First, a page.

If you are interested in the role of the media in English, or the status of media studies in general, this book is worth reading. It documents research at Southampton University into the attitudes of English teachers to the teaching of media. It fills the gaps left by other major surveys done in this area, most notably by the British Film Institute, which looks at media provision in schools in general.
Andrew Hart and Alun Hicks draw significant comparisons with a previous study carried out at Southampton in the early 1990s. Their main finding was that the inclusion of a media component in the English GCSEsyllabuses, as opposed to simply a mention in the national curriculum, has ensured its place in the repertoire of all English teachers.
The nature of that work, however, was likely to depend on the board chosen. Those opting for the NEAB were likely to be less print-based in their teaching of this element, maybe because it was assessed through coursework rather than exam. Some teachers, using other boards, made no clear distinction between the requirements to teach non-fiction and the media. Journalism, information leaflets and to an extent advertisements satisfy both criteria.
What did not emerge as strongly as it might was the way English teachers routinely blur the distinctions between literature teaching and moving image media. The film of the book and multiple adaptations of Shakespeare plays are now an essential part of the English teachers' repertoire. Although this was acknowledged, the teachers surveyed did not appear to view this practice as part of media teaching.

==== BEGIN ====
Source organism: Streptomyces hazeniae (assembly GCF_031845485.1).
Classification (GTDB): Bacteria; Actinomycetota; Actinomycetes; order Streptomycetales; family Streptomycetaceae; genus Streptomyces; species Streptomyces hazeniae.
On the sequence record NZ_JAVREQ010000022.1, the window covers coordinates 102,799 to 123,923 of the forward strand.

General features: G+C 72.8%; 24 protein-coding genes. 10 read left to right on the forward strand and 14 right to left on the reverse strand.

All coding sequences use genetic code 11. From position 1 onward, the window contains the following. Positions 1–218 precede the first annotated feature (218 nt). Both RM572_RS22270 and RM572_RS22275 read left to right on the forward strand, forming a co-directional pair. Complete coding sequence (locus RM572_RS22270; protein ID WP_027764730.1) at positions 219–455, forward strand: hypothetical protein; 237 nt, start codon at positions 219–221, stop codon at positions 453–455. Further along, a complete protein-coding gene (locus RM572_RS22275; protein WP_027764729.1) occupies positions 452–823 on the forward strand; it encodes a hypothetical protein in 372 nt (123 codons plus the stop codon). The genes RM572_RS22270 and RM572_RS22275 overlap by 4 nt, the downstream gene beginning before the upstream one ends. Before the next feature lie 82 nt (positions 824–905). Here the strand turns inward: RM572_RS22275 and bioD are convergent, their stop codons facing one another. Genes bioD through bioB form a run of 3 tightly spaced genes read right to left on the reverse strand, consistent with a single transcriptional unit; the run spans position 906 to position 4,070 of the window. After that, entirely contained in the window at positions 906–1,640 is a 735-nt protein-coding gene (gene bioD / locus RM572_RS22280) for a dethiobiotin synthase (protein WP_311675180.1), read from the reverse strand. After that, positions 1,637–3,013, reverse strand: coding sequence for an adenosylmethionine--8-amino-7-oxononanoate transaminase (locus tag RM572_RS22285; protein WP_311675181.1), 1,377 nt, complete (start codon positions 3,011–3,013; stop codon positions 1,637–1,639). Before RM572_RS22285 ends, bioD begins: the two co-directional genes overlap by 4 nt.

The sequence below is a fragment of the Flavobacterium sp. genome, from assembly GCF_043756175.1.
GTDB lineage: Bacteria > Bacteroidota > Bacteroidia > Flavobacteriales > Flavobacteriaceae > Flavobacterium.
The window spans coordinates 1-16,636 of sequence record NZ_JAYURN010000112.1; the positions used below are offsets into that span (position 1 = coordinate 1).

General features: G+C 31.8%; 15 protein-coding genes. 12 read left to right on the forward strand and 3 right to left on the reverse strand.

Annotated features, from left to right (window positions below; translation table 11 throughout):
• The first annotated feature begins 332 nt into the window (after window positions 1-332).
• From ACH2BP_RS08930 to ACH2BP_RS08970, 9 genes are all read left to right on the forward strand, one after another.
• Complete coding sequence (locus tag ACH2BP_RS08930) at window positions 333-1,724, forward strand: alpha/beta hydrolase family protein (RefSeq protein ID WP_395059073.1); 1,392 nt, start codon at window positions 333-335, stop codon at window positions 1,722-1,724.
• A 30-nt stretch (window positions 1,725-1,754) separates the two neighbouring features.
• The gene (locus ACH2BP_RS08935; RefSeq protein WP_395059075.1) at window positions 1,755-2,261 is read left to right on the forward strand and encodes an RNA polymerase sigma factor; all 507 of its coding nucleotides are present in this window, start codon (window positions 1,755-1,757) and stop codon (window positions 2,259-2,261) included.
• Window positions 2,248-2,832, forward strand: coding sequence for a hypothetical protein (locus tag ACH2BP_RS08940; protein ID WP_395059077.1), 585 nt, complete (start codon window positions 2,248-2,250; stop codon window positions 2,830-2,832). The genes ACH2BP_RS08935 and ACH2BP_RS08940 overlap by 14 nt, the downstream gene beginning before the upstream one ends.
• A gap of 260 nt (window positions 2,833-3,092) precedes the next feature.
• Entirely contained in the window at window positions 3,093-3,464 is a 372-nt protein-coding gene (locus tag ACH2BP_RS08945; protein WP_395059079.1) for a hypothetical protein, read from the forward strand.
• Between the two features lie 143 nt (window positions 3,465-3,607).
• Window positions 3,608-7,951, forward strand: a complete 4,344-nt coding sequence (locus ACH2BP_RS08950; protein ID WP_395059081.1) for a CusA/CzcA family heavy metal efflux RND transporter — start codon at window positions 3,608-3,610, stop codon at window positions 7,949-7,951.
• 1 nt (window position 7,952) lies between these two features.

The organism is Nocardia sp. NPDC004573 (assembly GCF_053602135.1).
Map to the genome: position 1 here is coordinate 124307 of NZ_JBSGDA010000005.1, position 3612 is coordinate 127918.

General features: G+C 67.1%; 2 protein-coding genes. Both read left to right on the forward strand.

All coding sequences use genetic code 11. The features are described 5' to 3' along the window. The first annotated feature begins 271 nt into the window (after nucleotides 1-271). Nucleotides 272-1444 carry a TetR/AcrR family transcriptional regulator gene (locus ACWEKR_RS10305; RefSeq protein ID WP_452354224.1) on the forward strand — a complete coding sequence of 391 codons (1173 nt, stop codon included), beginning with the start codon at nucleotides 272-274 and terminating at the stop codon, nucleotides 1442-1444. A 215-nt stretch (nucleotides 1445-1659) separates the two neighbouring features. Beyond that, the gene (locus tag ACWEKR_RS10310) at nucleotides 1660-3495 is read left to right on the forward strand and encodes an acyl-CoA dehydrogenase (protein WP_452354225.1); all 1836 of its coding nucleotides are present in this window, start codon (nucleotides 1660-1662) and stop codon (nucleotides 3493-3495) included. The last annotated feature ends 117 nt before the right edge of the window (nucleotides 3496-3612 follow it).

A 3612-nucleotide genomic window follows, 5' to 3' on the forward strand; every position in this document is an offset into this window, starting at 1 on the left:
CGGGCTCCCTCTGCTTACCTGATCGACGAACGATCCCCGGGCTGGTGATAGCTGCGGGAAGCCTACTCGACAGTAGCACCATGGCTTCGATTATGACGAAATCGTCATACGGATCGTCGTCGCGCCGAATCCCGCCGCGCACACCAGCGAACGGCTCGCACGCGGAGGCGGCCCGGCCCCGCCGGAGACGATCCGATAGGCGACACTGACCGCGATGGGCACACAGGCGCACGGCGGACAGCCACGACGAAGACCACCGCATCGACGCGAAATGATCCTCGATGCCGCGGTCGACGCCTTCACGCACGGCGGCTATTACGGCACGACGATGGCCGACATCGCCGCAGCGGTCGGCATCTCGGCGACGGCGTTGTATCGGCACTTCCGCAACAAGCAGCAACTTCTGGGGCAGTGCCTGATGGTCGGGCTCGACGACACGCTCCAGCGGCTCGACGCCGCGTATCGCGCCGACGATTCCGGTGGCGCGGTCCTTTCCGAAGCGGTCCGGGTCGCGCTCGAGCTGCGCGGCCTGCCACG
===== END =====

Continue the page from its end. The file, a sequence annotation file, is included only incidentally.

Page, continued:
This is significant, because it suggests that English teachers operate in a "multi-modal" context, shifting between texts in a variety of media without delineating such activities along predetermined English and media. In this way English, particularly literature, which has been avowedly print-based, is changing in line with developments outside the classroom.
Only one finding really surprises me: the lack of teaching of television drama. I regularly visit schools which use The X Files and Buffy the Vampire Slayer as part of their teaching on the gothic. Perhaps these are exceptions or once again echo the blurring of lines between English and media.
Bethan Marshall is a lecturer in English at King's College, London